100 years of air refueling: a legacy strengthened at RED FLAG-Alaska 23-2

  • Published
  • By Maria Galvez
  • JBER Public Affairs
During the recent RED FLAG-Alaska 23-2 exercise, which brought together U.S. and international partners, the legacy of air refueling was highlighted by showcasing its crucial contribution to military readiness and cooperation. From its humble beginnings to its modern applications, air refueling has evolved into an essential component of aerial operations, enhancing capabilities and strengthening alliances.

A century ago, on June 27, 1923, the United States Army Air Service achieved a groundbreaking feat when a De Haviland DH-4B aircraft successfully passed 75 gallons of gasoline through a hose to another DH-4B flying beneath it. This marked the world's first air-to-air refueling using a gravity-flow hose, laying the foundation for a technique that would shape the future of aviation. Since then, air refueling has undergone significant advancements, becoming instrumental in military and civilian aviation worldwide.

At RF-A 23-2, held in the vast Alaskan airspace, air refueling took center stage as participating nations showcased their capabilities and interoperability. This multinational exercise allowed Air Forces from different countries to come together, strengthening their joint operational readiness and fostering international partnerships. The seamless integration of air refueling operations was a testament to the collaborative efforts and shared commitment to maintaining peace and security.

“The 909th Air Refueling Squadron is no stranger to working in contested airspace, under conflict, and under stress,” said U.S. Air Force Capt. Robert Raey, the flight safety chief assigned to the 18th Wing at Kadena Air Base, Japan. “That’s what we do every day.”

The 909th ARS was able to exercise its aerial refueling mission and capabilities during RF-A 23-2.

“The tanker gives the U.S. military the ability to move any aircraft, anywhere on a moment’s notice without compromising lethality,” said Raey. “We are also able to develop combat-ready aviators by conducting these trainings and offering millions of pounds of fuel to feed the fleet of aircraft and extend the length of time a military aircraft can remain over a target, taking fuel endurance into account.”

Many different units contribute to the RF-A 23-2 air refueling mission, including the 22nd Aircraft Maintenance Squadron from McConnell Air Force Base, Kansas.

“We perform routine inspections and maintenance on refueling aircraft to ensure their airworthiness and operational readiness, “ said Staff Sgt. Conner Walters, a KC-46 Pegasus flying crew chief assigned to the 22nd AMXS. “Secondly, we conduct repairs and troubleshoot any issues that arise during refueling operations, minimizing downtime and maximizing mission effectiveness.”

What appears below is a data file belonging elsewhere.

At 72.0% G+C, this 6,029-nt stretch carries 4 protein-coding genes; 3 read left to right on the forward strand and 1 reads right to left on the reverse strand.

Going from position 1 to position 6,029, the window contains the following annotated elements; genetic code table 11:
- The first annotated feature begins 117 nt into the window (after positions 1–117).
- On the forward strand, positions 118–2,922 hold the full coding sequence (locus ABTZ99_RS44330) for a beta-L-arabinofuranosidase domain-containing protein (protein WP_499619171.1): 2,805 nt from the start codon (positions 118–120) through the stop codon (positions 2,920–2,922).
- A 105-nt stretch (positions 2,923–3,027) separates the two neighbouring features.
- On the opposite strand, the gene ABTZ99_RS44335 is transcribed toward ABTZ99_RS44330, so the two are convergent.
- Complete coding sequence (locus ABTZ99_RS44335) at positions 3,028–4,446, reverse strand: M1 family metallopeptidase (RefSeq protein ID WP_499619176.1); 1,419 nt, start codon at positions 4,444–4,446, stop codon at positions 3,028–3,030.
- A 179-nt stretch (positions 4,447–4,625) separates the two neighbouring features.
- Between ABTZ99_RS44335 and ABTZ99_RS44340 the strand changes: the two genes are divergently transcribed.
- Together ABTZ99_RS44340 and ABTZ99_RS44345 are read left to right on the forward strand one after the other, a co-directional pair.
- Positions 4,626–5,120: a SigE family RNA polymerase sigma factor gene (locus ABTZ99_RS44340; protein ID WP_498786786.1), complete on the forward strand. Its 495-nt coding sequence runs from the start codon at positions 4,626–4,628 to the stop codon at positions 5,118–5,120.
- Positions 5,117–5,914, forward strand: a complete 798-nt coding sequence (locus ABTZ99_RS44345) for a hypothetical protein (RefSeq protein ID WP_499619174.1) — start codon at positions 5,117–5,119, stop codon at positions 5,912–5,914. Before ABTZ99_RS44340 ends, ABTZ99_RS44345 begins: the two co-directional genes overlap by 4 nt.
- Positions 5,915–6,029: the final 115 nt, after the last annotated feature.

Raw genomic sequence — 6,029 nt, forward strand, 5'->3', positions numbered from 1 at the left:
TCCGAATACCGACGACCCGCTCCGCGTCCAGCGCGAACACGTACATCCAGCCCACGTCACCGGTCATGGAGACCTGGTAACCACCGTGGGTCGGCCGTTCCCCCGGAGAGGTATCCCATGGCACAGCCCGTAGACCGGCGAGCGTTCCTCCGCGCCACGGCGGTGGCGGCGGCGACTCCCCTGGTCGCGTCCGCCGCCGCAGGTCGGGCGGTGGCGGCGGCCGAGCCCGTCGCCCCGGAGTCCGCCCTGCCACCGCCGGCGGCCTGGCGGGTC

Walters went on to describe how the 22nd AMXS coordinates with other maintenance units to ensure the availability of spare parts and equipment required for refueling aircraft and the training and mentoring that goes into preparing the up-and-coming refueling operations workforce.

The strategic importance of air refueling was evident throughout the exercise, as it enabled aircraft to extend their range and endurance, projecting power across the vast distance of the Joint Pacific Alaska Range Complex. The JPARC airspace covers more than 77,000 square miles and provides a realistic training environment, allowing Airmen to train for full spectrum engagements, ranging from individual skills to complex, large-scale joint engagements.

By refueling in mid-air, aircraft can remain on station for extended periods, conduct complex missions, and respond rapidly to emerging threats. This capability greatly enhances the effectiveness of military campaigns and reinforces the stability of regions where security is a shared concern.

During the exercise, the 22nd AMXS crew chiefs ensured the KC-46 crews successfully completed four training missions, each resulting in a 100% success rate for the Blue-Side defense operations portion of RF-A 23-2.

This ultimately boosted combat simulations but also fostered joint interoperability with participating coalition nations, strengthening international partnerships for modern threat response in the process.

“Air refueling propels our Nation’s air power across the skies, unleashing its full potential,” said Gen. Mike Minihan, the Air Mobility Command commander. “It connects our strategic vision with operational reality, ensuring we can reach any corner of the globe with unwavering speed and precision. Air refueling embodies our resolve to defend freedom and project power, leaving an indelible mark on aviation history.”

Looking to the future, air refueling will continue to evolve, adapting to new challenges and emerging technologies. The recent exercise at RED FLAG-Alaska 23-2 demonstrated the spirit of collaboration and innovation that drives the advancement of air refueling techniques.

As international partners united under the common goal of enhancing collective security, air refueling remains a cornerstone of aerial operations, enabling aircraft to reach new heights and fulfill their potential in an ever-changing world. The legacy of air refueling continues to evolve, paving the way for a future where global aviation capabilities are strengthened, alliances are fortified, and missions are accomplished with unparalleled efficiency and effectiveness.

“As we embark on the next 100 years of air refueling, we will continue to strengthen our air mobility excellence,” said Minihan. “We must leverage the remarkable capabilities of air refueling to preserve peace, protect freedom, and bring hope to the world. As Mobility Airmen, we write the next chapter of air refueling.”